How Often Do Short Call Options Get Exercised Early?

Trading options has several advantages over buying and selling stocks. Investors that purchase options contracts gain the ability to profit from their predictions that a stock will increase or decrease in value without the risk – or the expense – of buying shares outright. Their maximum loss potential is the premium paid for the options contract.

Selling options contracts is a popular method of boosting income. Contract writers collect the premiums paid for the options, which they keep regardless of whether and how much the underlying stock price changes.

However, selling options can be a high-risk activity depending on the options strategy in use and the movement of the underlying stock price. For example, contract writers who bet that a stock price will drop can theoretically be on the hook for unlimited losses if the price of that stock suddenly shoots up.

Essentially, stock options give the buyer/owner of the contract the right, but not the obligation, to buy shares (call option) or sell shares (put option) at the price listed in the contract (strike price) before the contract reaches its expiration date.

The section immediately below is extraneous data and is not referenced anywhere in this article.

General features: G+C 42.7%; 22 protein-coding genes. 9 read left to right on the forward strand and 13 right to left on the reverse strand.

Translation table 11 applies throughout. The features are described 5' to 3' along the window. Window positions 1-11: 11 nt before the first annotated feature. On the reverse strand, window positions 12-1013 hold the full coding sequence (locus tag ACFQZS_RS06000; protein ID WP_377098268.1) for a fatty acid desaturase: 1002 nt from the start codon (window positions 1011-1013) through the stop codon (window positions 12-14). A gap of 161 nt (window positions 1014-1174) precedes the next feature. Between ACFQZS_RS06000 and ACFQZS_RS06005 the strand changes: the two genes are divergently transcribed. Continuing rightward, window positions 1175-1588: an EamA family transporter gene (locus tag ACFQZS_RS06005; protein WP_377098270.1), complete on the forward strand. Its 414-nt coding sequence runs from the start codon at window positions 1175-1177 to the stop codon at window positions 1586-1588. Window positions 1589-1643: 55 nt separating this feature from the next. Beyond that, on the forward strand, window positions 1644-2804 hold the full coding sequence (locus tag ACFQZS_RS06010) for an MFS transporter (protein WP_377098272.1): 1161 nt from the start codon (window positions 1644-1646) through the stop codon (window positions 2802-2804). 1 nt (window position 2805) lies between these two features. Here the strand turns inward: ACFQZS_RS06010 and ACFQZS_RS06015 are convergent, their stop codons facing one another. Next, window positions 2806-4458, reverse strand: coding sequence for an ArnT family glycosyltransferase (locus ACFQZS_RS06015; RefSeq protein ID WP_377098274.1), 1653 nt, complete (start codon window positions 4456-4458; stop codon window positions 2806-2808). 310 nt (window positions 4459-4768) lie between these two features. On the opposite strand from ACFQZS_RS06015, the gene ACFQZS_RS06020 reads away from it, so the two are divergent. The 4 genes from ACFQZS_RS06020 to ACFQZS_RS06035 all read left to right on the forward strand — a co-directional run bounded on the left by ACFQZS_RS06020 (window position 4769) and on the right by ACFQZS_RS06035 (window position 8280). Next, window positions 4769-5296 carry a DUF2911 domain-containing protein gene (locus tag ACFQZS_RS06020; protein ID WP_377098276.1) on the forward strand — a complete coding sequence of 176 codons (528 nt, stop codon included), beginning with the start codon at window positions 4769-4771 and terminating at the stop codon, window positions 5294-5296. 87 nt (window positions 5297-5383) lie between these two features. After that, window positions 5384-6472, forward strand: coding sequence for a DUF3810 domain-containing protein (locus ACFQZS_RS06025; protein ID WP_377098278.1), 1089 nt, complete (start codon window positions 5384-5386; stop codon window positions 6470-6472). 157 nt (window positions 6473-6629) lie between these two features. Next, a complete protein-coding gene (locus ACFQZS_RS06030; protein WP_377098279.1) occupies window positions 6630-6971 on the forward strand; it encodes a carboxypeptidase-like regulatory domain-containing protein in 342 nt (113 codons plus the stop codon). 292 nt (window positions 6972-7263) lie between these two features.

Contract writers who sell call options, also referred to as shorting call options, must sell the underlying stock at the strike price if their contract is assigned. Contract writers who are short put options must buy the underlying stock at the strike price if their contract is assigned.

That obligation carries risk, particularly because it can come at any time during the life of the option. In most cases, contract holders have the right to exercise their options early, before the expiration date, which brings up the big question: how often do short call options get exercised early?

What Is Assignment?

The beauty of the stock market is that it creates a centralized trading system. Generally, individual buyers don’t have to find individual sellers for each transaction – and vice versa. The market brings buyers and sellers together in a way that smoothly matches shares for sale with those who wish to buy.